Many have detected signs of irrational bubble economics in the news that investment bank Goldman Sachs has brokered a $500 million investment in Facebook, giving the social networking website a total value of around $50 billion. It seems that excitement about social media is reaching fever pitch, leading to enormous pre-IPO valuations for the likes of Facebook, Zynga, Groupon and Twitter. With more than half a billion users worldwide, Facebook is certainly leader of the social media pack, but will the potential returns from each of those users be sufficient to repay an investment of $100 apiece?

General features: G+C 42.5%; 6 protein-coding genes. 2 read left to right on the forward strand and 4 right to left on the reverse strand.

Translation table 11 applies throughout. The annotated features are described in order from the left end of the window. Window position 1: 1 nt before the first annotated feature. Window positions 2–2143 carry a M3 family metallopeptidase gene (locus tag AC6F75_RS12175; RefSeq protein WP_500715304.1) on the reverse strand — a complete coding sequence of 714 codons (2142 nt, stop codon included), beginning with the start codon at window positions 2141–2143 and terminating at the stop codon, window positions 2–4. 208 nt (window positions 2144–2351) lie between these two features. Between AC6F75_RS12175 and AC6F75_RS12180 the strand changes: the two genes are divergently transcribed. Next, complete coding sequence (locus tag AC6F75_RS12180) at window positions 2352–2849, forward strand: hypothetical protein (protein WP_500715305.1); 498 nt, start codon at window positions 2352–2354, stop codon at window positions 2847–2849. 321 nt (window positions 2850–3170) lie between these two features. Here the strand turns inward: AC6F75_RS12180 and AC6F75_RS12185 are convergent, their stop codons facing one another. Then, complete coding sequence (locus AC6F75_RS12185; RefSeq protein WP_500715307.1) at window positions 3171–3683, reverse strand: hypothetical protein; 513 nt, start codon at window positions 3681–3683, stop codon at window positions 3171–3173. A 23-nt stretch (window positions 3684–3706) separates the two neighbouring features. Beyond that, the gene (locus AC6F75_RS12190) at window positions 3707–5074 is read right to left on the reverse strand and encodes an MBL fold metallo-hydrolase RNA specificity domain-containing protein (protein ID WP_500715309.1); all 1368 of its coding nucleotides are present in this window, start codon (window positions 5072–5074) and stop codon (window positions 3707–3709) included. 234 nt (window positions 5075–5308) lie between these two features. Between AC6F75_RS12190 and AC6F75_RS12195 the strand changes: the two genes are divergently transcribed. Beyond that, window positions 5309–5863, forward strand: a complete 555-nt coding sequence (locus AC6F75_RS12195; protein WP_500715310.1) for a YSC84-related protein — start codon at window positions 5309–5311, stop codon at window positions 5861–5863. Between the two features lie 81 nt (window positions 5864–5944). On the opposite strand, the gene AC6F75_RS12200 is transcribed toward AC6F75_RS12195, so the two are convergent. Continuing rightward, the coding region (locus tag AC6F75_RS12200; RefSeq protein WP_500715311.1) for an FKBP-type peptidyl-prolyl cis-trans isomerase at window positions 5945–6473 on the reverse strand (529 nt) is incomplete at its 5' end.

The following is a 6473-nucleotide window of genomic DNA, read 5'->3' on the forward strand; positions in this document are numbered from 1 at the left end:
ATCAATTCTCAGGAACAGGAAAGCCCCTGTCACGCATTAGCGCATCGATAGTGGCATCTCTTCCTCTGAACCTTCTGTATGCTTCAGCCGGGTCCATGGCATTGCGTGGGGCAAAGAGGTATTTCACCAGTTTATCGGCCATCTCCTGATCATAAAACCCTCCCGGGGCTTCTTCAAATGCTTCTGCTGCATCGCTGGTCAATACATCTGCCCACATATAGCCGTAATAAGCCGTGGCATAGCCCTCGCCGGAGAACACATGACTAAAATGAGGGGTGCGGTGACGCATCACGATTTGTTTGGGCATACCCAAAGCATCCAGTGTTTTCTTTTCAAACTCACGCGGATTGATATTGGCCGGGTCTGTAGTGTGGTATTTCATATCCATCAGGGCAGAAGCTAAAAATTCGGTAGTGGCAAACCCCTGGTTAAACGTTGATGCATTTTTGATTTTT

This matters because, if Facebook does hold onto its position as the gorilla of the social media scene, then it will become a de facto standard that sets the tone for social computing among both consumers and business people.
Several observers have taken the news as a cue to reminisce back to the days when AOL was the dot-com darling, culminating in its merger in January 2000 with the Time Warner publishing conglomerate, when it was valued at $150 billion.
AOL turned out to have been hugely overvalued. Instead of remaining captive, its subscriber base rapidly drifted off elsewhere as faster broadband providers emerged along with free-of-charge web-based email accounts from the likes of Hotmail and Yahoo!. Facebook doesn’t even have the subscription revenue that AOL was able to count on — nor of course does it have the cost of sending out all those CDs that AOL sprinkled across the nation during its rise to notoriety. A recent posting to the Quora question-and-answer site by AOL’s former CEO Steve Case …